THE Commission on Elections said Monday it had signed a deal with the social messaging giant Twitter to generate reports from voters over any violations of campaign rules by candidates in the May 9 national and local elections.
Comelec chairman Andres Bautista announced the partnership along with Rishi Jaitly, Twitter’s vice president for media in the Asia-Pacific and the Middle East.
Jaitly said this was the “first real partnership” that Twitter had announced in the Philippines.
He said the Philippines was “one of their fastest-growing markets,” with the site noticing the “enthusiasm” of Filipino users, and notably the so-called AlDub phenomenon or the fans of Eat Bulaga’s Alden Richards and Maine “Yaya Dub” Mendoza breaking several records in Twitter.
For the 2016 elections, the social networking site will provide “premium services” to help the Comelec address complaints and encourage engagements during the scheduled election debates.
Jaitly said those services would include “access to a whole range” including software, technology, data and analytics to enable the poll body to better monitor engagement as needed.
“We’ll be providing insight data and visualization that help represent the pulse of the country and the viewers with respect to what is top of mind during the debates,” Jaitly said in a press conference.
He said people would also be given a chance to interact.
“Our users will have a chance to tweet any irregularities seen on the ground,” Jaitly said.
Comelec spokesman James Jimenez said there will be a relaunch of their #SumbongKo campaign before the start of the campaign period on Feb. 9.
“One of the things we are looking at is learning how to use the Twitter dashboard, specifically to aggregate the incident reports we will be getting. We tried this in 2013 with #SumbongKo,” Jimenez said.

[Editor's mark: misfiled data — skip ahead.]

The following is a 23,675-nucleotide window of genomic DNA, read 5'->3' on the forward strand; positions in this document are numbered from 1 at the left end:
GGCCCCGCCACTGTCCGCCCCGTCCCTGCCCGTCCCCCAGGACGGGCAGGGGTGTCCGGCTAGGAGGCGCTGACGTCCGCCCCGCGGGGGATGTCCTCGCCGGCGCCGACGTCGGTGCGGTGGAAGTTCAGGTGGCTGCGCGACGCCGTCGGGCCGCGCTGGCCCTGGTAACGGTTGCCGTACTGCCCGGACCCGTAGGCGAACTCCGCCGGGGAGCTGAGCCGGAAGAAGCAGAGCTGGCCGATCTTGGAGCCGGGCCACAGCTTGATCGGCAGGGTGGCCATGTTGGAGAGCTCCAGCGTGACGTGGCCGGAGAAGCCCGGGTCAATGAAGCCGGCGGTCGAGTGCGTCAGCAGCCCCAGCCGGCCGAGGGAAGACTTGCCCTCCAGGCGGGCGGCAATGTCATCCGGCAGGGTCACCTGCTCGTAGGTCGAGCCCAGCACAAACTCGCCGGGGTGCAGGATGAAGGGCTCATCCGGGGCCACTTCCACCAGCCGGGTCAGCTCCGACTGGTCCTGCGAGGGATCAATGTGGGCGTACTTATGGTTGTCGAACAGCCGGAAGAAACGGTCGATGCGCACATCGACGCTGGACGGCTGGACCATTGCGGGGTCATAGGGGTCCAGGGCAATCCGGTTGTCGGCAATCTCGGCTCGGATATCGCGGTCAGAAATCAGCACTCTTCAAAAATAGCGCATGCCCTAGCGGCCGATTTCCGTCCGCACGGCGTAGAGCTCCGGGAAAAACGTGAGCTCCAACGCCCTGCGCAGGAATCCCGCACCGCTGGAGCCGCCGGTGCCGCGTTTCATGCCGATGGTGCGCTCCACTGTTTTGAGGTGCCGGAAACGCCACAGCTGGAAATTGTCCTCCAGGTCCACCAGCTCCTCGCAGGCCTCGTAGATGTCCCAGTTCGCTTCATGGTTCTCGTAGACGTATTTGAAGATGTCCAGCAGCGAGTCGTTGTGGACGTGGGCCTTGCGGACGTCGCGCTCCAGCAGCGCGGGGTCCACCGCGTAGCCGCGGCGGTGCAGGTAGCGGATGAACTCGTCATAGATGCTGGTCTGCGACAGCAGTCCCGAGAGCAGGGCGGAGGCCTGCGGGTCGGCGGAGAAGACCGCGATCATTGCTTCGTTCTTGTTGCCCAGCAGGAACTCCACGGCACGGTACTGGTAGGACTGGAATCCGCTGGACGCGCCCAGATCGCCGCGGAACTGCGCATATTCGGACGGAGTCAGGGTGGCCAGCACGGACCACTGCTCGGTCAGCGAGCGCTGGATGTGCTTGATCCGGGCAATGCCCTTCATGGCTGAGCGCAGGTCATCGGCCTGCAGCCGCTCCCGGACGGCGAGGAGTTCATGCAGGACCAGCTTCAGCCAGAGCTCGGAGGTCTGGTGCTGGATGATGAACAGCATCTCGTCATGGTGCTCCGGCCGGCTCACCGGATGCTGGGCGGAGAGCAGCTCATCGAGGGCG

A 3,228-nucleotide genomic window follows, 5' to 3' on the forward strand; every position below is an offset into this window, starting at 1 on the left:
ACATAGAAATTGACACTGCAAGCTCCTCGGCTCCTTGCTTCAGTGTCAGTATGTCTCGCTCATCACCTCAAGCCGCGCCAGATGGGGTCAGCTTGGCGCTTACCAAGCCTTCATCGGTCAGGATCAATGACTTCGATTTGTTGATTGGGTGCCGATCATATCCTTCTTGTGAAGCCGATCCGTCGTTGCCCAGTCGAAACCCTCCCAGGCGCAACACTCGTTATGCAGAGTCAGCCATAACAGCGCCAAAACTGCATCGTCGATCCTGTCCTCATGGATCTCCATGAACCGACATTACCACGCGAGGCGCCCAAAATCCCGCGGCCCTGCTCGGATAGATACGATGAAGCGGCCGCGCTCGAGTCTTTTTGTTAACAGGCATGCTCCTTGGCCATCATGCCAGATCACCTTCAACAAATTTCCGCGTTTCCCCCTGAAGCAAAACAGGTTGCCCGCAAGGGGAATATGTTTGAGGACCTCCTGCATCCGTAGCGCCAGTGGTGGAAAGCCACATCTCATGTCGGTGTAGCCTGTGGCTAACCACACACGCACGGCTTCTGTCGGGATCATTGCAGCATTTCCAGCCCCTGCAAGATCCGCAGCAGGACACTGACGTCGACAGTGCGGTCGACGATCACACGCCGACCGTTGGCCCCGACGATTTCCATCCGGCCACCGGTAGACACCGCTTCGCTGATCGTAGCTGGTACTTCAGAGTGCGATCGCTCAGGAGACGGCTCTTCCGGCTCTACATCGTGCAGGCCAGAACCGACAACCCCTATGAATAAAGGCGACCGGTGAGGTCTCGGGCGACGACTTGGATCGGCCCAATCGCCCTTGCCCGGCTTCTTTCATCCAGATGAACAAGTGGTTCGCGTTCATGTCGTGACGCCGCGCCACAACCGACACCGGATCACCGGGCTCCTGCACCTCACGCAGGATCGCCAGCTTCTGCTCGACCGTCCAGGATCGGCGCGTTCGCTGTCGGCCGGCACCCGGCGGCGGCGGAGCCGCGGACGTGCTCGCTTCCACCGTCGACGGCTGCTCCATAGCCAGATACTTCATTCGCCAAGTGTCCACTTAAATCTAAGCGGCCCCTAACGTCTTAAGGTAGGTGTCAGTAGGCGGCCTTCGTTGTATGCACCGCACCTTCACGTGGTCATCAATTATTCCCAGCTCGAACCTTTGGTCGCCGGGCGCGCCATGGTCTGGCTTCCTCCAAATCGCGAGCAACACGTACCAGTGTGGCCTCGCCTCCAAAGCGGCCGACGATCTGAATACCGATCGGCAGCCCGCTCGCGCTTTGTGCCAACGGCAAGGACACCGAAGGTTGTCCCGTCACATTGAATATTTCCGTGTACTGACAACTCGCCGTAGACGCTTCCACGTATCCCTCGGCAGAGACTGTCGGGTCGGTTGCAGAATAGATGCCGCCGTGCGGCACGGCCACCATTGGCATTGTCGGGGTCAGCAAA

However, this time the Comelec would be getting ample assistance from the Twitter management itself, Jimenez said.
He said while the public complaints sent through the social media could not be used as evidence against any erring candidate, it could be used as a lead by the Comelec.
“At the very least, the Comelec will treat it as an initiatory document,” Jimenez said.
“Once someone sends us information, we can verify it and come out with a case against the candidate.”
In the 2013 polls, the Comelec sent notices to several national, party-lists and local candidates after people complained that they had illegal campaign posters and then sent pictures of those to the poll body through the social media.
Aside from the online public grievance system, Bautista said, their partnership with Twitter would also let them hold more inclusive presidential debates by using the power of social media.
“We look forward to working with Twitter to make the presidential debates more accessible to millions of Filipinos,” he said.
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